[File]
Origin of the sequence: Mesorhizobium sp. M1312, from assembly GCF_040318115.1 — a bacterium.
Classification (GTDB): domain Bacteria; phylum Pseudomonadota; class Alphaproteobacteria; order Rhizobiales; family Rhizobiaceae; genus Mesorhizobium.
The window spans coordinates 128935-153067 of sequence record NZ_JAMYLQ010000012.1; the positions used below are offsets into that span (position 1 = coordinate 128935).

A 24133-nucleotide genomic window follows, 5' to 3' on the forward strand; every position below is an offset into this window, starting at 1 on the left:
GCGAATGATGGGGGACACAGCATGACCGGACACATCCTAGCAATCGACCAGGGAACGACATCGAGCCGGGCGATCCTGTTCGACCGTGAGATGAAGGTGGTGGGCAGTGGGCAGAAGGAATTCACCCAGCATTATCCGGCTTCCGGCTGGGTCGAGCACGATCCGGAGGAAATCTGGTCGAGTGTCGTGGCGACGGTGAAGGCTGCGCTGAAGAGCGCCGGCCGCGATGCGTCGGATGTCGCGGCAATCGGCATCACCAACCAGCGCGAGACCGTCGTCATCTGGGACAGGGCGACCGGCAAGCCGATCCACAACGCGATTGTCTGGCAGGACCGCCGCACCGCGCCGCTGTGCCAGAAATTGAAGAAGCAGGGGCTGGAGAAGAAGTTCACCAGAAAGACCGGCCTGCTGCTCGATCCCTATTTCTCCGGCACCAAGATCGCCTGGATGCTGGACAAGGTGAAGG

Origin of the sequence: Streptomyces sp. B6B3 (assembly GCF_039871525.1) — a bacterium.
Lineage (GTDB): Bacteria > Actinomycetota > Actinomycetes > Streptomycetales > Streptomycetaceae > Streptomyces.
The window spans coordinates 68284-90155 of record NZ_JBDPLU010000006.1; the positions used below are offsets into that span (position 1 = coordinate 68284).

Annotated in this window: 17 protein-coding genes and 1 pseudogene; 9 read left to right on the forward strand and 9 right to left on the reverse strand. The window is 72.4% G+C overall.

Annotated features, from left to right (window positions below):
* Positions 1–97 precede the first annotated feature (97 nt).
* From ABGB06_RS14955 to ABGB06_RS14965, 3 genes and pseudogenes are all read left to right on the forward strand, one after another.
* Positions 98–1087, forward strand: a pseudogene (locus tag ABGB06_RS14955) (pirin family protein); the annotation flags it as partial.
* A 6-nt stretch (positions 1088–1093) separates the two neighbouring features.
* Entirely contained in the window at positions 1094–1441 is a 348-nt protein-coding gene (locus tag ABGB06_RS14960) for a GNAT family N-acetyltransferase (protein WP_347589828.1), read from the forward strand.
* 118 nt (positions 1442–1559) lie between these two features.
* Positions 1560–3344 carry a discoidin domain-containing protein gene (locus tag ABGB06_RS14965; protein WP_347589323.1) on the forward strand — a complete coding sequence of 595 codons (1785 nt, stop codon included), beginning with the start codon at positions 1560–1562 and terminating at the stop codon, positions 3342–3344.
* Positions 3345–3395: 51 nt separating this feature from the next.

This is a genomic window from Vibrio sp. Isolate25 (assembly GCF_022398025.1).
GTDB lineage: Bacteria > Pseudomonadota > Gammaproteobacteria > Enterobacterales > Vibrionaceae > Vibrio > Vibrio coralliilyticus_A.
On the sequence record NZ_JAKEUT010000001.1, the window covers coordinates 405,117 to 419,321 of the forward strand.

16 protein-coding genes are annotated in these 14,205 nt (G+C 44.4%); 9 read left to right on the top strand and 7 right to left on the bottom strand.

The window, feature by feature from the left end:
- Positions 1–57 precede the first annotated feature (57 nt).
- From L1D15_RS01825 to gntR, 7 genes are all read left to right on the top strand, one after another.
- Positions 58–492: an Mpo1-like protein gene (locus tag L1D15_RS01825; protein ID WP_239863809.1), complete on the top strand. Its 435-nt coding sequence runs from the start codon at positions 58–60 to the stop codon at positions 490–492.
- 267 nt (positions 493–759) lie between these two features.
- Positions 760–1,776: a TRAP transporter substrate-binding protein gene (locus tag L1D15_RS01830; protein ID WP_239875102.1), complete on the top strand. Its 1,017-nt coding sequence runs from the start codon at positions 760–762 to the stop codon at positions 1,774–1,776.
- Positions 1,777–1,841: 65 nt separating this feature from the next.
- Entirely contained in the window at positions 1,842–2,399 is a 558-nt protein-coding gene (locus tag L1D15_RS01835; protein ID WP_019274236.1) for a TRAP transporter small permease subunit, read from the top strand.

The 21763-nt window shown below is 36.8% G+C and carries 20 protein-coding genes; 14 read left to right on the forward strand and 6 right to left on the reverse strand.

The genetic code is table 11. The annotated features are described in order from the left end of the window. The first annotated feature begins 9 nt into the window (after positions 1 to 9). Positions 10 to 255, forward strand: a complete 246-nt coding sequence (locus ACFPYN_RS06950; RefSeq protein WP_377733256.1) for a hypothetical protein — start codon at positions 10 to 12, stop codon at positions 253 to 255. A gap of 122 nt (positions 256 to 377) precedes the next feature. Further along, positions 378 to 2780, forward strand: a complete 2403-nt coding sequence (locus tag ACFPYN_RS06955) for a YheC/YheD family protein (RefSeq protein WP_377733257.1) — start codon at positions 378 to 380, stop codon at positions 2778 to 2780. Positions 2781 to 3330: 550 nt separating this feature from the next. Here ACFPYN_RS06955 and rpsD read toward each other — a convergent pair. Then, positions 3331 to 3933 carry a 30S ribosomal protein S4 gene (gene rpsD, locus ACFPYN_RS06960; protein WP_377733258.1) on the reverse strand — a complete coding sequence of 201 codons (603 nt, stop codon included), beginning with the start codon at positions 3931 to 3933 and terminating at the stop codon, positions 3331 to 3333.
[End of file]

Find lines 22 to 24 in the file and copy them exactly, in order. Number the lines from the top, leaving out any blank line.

16 protein-coding genes are annotated in these 14,205 nt (G+C 44.4%); 9 read left to right on the top strand and 7 right to left on the bottom strand.

The window, feature by feature from the left end:
- Positions 1–57 precede the first annotated feature (57 nt).